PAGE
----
Scientists have detected ‘convincing proof’ of an elusive type of seismic wave in the sun, helping to solve a decades-long mystery on the movement of material at the core.
While experts have long suspected gravity waves could be a key component of the core’s rotation, they’ve so far been unable to pinpoint them, despite four decades of searching.
Now, using ESA and NASA’s Solar and Heliospheric Observatory, scientists have finally found evidence of these low-frequency waves, revealing the core spins much faster than the sun’s surface.
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While experts have long suspected gravity waves (g-modes) could be a key component of the core’s rotation, they’ve so far been unable to pinpoint them, despite four decades of searching. Now, scientists have finally found 'convincing proof' of these waves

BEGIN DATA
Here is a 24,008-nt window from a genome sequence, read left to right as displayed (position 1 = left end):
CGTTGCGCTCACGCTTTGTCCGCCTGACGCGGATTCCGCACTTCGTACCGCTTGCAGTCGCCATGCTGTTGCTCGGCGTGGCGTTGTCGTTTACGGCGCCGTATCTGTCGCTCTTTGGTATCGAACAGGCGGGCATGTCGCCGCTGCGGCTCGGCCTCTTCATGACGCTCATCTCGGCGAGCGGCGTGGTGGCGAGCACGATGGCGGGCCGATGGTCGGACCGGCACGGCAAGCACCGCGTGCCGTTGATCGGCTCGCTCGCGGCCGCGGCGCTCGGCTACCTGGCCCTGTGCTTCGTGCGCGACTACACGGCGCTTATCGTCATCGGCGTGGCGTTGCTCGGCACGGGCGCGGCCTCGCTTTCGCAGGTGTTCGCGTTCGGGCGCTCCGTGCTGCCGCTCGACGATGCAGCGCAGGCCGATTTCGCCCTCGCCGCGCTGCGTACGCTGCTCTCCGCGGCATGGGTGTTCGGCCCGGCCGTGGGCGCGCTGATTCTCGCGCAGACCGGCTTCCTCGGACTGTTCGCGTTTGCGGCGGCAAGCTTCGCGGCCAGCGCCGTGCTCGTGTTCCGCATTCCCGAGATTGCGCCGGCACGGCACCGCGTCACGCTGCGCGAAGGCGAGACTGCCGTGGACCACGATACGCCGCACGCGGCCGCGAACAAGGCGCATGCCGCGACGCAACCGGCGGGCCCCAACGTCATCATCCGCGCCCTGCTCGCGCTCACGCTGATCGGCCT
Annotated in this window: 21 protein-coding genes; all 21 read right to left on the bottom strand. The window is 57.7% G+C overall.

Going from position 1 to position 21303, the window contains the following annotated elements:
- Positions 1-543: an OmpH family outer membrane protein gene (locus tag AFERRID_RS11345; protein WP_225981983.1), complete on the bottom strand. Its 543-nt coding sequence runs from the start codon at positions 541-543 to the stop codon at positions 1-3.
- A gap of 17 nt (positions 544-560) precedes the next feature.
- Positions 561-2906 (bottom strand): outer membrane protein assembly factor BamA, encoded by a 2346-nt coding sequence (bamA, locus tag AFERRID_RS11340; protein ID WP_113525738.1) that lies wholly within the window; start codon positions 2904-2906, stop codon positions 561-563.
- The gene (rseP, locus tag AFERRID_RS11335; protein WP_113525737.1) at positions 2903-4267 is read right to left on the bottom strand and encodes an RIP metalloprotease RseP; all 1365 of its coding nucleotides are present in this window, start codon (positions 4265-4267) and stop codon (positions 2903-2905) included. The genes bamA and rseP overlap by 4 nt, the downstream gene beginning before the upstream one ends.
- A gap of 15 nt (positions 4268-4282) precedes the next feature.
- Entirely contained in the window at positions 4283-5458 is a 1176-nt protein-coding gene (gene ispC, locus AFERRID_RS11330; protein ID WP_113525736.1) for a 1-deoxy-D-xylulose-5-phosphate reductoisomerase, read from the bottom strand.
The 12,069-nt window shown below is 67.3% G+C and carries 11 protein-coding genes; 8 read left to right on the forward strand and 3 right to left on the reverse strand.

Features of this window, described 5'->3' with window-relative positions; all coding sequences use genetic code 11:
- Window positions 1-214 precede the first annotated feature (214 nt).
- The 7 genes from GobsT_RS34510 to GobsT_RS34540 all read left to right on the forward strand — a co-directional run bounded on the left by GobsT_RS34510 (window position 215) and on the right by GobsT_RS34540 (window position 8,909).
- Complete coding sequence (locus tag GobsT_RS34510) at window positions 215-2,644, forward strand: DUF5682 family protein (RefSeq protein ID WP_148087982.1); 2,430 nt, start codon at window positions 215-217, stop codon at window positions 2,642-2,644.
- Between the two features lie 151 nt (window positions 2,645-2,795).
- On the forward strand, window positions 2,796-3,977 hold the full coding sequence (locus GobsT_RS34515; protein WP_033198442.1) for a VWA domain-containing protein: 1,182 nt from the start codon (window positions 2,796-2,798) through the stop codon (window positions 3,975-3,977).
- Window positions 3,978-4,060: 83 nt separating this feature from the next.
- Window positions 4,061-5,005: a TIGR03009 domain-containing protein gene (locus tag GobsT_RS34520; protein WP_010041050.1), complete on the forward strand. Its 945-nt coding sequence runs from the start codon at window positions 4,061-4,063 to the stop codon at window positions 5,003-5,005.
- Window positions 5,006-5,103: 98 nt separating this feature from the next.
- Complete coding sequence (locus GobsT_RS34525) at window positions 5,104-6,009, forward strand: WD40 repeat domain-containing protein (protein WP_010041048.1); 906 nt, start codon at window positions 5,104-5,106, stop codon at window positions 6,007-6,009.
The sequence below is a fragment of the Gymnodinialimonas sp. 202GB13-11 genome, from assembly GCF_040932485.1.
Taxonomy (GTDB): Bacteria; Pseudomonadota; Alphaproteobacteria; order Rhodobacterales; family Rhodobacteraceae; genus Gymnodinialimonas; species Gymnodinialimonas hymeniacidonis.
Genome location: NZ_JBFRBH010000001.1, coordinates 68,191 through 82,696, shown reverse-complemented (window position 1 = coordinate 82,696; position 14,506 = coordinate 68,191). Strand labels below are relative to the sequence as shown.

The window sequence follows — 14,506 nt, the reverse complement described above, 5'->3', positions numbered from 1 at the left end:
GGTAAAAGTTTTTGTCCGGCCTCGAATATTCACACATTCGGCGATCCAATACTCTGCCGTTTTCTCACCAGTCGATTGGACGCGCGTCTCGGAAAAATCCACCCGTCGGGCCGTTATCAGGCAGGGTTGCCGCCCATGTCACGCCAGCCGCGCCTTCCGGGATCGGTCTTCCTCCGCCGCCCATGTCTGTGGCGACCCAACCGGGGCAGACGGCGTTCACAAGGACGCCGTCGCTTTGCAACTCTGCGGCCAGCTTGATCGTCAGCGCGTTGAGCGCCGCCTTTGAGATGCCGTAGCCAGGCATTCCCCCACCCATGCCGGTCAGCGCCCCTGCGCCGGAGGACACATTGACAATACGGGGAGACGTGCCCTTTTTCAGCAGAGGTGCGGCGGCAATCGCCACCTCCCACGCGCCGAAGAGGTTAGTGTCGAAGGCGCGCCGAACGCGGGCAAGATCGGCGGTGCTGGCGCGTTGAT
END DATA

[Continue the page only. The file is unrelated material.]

The researchers investigated a p-mode parameter that measures how long it takes for an acoustic waves to travel through the sun and back to the surface, according to NASA.
This trip is known to take four hours and seven minutes.
And, based on the signature of the g-waves in this parameter, they determined the g-waves are ‘shaking the structure of the sun’s core.’
According to NASA, the find indicates that the core rotates once every week – nearly four times faster than the surface and intermediate layers.
These other layers have rotation periods from 25 days at the equator to 35 days at the poles.
‘This is certainly the biggest result in the last decade, and one of SOHO’s all-time top discoveries,’ said Bernhard Fleck, ESA’s SOHO project based at NASA’s Goddard Space Flight Center.
Before now, scientists have only been able to study sound waves on the sun, according to NASA.
These waves are constantly generated due to the continuous convection of solar material beneath the surface.
Gravity waves, or g-waves, on the other hand, are fluid waves that